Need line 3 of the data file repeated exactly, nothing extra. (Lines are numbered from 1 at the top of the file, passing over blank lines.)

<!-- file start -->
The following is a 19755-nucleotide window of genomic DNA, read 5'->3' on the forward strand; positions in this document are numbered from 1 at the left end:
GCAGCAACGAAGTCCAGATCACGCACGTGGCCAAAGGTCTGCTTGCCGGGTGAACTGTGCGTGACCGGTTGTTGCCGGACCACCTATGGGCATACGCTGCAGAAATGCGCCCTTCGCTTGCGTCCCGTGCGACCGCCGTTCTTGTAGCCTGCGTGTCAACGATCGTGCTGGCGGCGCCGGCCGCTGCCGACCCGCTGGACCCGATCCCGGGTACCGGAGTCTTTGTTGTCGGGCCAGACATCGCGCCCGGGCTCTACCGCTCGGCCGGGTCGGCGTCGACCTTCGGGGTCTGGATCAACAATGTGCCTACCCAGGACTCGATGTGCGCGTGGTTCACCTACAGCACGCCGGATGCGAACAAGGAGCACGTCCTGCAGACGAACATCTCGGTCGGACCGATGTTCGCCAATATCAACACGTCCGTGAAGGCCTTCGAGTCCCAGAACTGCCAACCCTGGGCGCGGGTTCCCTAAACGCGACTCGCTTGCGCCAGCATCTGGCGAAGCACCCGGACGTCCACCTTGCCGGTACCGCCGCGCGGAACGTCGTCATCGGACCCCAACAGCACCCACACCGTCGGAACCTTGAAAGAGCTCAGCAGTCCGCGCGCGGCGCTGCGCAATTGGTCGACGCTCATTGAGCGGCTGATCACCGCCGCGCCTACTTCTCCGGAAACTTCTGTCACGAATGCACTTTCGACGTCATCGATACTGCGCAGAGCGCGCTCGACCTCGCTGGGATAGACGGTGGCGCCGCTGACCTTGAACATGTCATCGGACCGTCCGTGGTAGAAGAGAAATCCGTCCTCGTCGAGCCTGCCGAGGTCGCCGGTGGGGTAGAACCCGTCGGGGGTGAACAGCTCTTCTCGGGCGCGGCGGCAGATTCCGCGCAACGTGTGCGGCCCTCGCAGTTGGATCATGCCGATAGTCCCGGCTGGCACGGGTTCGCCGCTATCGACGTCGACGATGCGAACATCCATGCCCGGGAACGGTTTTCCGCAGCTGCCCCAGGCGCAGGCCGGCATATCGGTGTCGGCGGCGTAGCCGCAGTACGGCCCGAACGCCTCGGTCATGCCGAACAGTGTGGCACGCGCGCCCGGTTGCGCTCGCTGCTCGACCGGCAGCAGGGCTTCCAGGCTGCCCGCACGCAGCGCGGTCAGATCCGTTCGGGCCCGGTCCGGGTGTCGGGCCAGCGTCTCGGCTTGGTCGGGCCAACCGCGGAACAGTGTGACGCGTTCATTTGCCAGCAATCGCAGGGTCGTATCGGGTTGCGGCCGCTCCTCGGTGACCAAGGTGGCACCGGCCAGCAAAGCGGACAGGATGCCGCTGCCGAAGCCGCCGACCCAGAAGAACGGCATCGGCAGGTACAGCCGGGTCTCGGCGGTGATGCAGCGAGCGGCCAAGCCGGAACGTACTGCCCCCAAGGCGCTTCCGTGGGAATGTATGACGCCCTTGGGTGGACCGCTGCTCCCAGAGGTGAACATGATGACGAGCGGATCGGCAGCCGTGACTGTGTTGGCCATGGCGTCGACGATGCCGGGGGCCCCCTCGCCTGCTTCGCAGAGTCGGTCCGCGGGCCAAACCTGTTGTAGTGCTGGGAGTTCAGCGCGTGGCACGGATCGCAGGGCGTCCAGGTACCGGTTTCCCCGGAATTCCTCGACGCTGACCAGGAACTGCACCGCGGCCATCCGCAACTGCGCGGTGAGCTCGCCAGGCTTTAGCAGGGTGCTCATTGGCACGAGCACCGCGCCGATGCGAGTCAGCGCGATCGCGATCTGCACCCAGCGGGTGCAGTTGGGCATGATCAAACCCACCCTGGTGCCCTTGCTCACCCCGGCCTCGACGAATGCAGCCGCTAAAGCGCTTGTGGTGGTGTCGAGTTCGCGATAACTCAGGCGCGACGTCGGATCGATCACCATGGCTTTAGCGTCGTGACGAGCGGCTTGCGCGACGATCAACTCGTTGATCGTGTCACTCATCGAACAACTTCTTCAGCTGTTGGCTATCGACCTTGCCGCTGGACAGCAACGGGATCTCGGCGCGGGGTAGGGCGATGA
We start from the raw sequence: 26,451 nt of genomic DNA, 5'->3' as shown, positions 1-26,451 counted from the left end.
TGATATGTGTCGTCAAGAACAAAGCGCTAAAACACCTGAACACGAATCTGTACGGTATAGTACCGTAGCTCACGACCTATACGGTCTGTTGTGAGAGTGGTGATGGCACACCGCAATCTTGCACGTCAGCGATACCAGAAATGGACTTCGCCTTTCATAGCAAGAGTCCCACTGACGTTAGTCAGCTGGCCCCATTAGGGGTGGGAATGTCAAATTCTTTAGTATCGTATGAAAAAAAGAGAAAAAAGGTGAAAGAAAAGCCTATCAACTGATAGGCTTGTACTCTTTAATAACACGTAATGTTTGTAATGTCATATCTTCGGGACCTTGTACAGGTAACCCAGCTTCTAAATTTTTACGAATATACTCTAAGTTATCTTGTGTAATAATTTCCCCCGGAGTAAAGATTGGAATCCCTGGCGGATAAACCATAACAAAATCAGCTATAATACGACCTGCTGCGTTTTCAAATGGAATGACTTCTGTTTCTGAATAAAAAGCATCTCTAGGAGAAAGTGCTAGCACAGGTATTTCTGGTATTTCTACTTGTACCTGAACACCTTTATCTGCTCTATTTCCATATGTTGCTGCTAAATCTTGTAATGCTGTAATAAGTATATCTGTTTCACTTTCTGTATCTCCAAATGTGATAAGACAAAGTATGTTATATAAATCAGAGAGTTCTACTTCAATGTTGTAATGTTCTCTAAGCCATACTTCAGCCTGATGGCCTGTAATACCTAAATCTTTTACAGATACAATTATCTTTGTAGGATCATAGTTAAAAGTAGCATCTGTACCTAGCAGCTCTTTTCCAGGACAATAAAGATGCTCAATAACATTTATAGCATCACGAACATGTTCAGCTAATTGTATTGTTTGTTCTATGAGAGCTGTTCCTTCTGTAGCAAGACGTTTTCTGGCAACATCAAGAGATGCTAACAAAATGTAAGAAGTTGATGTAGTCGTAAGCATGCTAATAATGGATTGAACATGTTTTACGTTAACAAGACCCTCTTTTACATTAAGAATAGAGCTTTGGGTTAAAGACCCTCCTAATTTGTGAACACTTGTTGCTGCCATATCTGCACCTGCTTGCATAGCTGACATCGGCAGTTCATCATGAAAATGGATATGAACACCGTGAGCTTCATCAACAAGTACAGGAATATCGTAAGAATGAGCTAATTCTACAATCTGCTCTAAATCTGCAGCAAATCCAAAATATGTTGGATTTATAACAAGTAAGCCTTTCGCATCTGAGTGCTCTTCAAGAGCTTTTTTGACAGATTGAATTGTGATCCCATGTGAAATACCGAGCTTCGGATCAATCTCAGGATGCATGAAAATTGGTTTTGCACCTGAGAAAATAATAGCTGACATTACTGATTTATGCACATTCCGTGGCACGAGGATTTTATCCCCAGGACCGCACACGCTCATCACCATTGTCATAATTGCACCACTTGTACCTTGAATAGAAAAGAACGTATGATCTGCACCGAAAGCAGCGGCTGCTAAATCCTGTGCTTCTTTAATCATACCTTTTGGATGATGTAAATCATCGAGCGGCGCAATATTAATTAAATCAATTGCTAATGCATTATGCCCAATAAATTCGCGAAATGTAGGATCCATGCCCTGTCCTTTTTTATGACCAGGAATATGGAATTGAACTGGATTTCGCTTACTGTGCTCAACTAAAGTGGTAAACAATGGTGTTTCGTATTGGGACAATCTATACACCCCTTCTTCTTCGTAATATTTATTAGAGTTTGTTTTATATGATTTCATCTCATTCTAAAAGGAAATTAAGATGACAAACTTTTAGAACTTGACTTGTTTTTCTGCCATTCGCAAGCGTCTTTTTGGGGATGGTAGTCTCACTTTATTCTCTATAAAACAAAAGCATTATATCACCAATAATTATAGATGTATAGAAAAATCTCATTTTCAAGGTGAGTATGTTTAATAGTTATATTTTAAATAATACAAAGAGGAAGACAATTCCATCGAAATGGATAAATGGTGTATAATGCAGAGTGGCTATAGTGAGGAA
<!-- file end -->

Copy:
We start from the raw sequence: 26,451 nt of genomic DNA, 5'->3' as shown, positions 1-26,451 counted from the left end.